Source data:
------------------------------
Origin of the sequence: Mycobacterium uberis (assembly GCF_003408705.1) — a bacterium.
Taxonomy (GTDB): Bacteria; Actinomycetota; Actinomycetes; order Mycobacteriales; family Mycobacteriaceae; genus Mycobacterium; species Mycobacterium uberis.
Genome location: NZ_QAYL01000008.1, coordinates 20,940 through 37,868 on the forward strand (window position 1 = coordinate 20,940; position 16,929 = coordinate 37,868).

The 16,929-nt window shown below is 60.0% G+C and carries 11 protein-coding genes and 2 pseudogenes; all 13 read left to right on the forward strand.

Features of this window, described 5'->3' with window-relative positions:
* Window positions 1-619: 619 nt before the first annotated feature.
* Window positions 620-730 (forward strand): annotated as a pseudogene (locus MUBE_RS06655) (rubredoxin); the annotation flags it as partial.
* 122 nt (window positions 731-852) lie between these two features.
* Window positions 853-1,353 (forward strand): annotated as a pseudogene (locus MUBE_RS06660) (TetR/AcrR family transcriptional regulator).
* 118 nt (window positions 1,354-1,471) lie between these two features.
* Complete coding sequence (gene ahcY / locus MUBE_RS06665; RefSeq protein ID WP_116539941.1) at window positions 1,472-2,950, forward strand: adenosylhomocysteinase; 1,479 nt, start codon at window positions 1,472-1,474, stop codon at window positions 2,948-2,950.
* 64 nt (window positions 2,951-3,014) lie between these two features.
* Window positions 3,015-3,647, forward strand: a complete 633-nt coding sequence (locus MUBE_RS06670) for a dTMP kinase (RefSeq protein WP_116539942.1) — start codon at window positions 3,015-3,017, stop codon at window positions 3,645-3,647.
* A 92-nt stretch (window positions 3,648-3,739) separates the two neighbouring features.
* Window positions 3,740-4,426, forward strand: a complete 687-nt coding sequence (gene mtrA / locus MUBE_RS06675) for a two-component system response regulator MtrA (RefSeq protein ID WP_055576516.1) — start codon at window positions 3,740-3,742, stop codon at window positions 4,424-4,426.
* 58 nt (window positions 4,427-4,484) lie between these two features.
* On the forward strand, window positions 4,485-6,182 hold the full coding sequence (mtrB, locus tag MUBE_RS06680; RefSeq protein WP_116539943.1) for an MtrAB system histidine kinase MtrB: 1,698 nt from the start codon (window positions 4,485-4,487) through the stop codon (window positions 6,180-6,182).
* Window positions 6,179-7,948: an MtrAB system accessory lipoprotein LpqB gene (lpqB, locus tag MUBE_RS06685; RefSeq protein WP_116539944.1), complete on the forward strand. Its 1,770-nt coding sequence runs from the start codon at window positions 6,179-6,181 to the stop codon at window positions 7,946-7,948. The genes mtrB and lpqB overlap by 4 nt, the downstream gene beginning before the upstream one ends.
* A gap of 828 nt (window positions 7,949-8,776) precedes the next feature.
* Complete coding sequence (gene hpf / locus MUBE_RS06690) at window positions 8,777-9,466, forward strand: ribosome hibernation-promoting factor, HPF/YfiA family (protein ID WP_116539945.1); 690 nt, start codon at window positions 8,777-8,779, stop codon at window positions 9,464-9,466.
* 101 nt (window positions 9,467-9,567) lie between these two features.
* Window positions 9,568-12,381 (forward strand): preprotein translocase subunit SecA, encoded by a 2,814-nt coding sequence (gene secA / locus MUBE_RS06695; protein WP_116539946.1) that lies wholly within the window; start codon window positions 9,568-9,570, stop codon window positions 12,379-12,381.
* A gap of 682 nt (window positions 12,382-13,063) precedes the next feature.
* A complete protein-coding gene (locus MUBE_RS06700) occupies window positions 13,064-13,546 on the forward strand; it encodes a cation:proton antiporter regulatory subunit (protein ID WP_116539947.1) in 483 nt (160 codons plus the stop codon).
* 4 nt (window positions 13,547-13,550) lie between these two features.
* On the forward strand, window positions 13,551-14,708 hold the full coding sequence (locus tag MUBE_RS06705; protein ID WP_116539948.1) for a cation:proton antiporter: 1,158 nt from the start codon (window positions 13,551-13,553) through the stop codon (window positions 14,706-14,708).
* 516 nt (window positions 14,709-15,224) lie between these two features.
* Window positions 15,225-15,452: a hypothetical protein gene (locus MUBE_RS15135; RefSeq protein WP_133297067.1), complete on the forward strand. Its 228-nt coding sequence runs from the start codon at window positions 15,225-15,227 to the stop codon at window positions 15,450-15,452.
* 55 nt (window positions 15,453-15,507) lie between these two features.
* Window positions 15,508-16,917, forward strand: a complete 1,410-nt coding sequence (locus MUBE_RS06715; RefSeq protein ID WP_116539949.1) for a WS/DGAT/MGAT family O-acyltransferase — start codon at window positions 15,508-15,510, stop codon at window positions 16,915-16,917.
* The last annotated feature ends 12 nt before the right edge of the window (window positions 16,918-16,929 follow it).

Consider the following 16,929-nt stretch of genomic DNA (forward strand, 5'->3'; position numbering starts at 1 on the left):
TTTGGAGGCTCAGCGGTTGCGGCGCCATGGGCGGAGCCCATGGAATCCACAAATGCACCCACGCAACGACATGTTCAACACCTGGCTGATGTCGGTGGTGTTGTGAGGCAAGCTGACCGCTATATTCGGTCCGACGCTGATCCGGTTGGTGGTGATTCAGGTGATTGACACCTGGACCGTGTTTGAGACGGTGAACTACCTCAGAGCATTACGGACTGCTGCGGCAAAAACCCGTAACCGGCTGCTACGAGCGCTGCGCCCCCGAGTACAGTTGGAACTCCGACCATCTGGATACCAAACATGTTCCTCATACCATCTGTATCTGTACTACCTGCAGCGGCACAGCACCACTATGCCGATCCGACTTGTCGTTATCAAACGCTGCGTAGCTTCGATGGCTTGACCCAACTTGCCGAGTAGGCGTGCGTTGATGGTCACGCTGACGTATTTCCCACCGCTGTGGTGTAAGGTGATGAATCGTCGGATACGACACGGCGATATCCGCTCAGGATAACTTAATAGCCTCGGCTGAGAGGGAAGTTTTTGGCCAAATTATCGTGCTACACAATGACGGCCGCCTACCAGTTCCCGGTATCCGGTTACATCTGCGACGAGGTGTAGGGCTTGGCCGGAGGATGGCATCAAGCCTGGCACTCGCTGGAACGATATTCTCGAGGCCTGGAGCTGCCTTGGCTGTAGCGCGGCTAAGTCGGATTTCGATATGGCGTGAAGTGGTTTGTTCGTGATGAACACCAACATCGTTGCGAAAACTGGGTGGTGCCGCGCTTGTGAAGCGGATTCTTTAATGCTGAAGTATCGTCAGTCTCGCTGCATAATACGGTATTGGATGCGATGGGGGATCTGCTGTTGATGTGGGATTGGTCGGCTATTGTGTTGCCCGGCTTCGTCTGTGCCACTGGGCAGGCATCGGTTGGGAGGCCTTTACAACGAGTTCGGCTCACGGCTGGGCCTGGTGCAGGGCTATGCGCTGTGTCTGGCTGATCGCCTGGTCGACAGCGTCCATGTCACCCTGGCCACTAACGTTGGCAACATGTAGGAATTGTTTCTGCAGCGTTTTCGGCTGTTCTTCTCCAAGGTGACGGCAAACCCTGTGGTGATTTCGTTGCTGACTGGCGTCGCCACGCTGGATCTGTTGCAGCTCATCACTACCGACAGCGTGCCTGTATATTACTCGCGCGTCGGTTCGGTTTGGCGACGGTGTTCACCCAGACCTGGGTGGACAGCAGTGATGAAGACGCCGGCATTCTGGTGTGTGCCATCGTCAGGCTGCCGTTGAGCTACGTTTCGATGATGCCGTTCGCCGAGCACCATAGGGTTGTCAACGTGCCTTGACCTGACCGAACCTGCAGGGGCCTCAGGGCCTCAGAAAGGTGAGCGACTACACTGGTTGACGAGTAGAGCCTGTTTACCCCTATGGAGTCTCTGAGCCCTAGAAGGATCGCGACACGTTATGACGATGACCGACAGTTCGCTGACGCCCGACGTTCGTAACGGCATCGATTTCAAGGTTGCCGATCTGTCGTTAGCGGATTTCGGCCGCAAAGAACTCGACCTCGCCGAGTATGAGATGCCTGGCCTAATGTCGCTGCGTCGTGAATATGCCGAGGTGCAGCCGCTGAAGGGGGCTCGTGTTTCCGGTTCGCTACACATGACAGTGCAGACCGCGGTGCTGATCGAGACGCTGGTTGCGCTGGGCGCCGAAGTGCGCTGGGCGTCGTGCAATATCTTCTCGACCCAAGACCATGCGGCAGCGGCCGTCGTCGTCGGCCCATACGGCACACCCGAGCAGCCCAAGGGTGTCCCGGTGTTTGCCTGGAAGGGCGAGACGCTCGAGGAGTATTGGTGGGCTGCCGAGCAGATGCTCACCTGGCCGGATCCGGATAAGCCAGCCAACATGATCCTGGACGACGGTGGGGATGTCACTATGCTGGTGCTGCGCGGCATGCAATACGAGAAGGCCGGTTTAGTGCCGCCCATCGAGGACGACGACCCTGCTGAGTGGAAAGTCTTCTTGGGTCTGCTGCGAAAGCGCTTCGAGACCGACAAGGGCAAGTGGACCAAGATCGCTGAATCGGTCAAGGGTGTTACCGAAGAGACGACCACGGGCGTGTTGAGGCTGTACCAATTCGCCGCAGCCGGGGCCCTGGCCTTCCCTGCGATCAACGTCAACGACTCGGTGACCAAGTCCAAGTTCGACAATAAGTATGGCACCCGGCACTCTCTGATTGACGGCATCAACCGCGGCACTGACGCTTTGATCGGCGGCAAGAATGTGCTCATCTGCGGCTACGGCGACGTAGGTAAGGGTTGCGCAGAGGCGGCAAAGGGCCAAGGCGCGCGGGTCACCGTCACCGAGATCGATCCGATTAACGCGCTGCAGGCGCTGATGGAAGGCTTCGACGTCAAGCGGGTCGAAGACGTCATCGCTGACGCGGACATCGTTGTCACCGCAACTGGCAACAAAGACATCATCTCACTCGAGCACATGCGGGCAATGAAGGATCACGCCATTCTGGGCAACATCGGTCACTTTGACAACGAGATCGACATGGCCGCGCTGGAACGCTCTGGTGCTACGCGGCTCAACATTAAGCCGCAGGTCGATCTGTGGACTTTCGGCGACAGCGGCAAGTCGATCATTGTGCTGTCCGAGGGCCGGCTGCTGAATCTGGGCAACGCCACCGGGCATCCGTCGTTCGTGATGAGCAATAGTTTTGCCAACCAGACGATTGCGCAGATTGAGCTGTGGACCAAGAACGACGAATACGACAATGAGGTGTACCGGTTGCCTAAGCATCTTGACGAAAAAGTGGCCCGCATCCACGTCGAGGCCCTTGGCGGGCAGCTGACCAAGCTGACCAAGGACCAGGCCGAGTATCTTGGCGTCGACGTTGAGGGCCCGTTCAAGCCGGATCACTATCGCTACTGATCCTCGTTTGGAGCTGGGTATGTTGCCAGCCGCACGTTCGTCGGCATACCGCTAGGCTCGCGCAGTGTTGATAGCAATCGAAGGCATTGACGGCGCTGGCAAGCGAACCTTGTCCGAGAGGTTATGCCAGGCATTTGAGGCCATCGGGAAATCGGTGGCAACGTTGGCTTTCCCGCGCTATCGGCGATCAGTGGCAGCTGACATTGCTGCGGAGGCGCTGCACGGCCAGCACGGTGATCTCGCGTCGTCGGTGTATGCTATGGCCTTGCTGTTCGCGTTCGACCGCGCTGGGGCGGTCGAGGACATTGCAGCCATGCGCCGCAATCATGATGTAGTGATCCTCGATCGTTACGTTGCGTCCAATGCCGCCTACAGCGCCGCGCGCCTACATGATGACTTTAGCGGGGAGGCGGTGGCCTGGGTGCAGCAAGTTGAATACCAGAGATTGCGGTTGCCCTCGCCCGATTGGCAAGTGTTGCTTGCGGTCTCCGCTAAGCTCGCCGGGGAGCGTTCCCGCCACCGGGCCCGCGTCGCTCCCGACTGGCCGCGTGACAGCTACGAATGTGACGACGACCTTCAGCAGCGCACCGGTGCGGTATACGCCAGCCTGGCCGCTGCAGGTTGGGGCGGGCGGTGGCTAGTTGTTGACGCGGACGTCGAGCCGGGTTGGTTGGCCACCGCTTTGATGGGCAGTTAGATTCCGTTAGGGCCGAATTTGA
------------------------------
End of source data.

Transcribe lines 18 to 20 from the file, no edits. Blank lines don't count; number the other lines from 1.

* Window positions 6,179-7,948: an MtrAB system accessory lipoprotein LpqB gene (lpqB, locus tag MUBE_RS06685; RefSeq protein WP_116539944.1), complete on the forward strand. Its 1,770-nt coding sequence runs from the start codon at window positions 6,179-6,181 to the stop codon at window positions 7,946-7,948. The genes mtrB and lpqB overlap by 4 nt, the downstream gene beginning before the upstream one ends.
* A gap of 828 nt (window positions 7,949-8,776) precedes the next feature.
* Complete coding sequence (gene hpf / locus MUBE_RS06690) at window positions 8,777-9,466, forward strand: ribosome hibernation-promoting factor, HPF/YfiA family (protein ID WP_116539945.1); 690 nt, start codon at window positions 8,777-8,779, stop codon at window positions 9,464-9,466.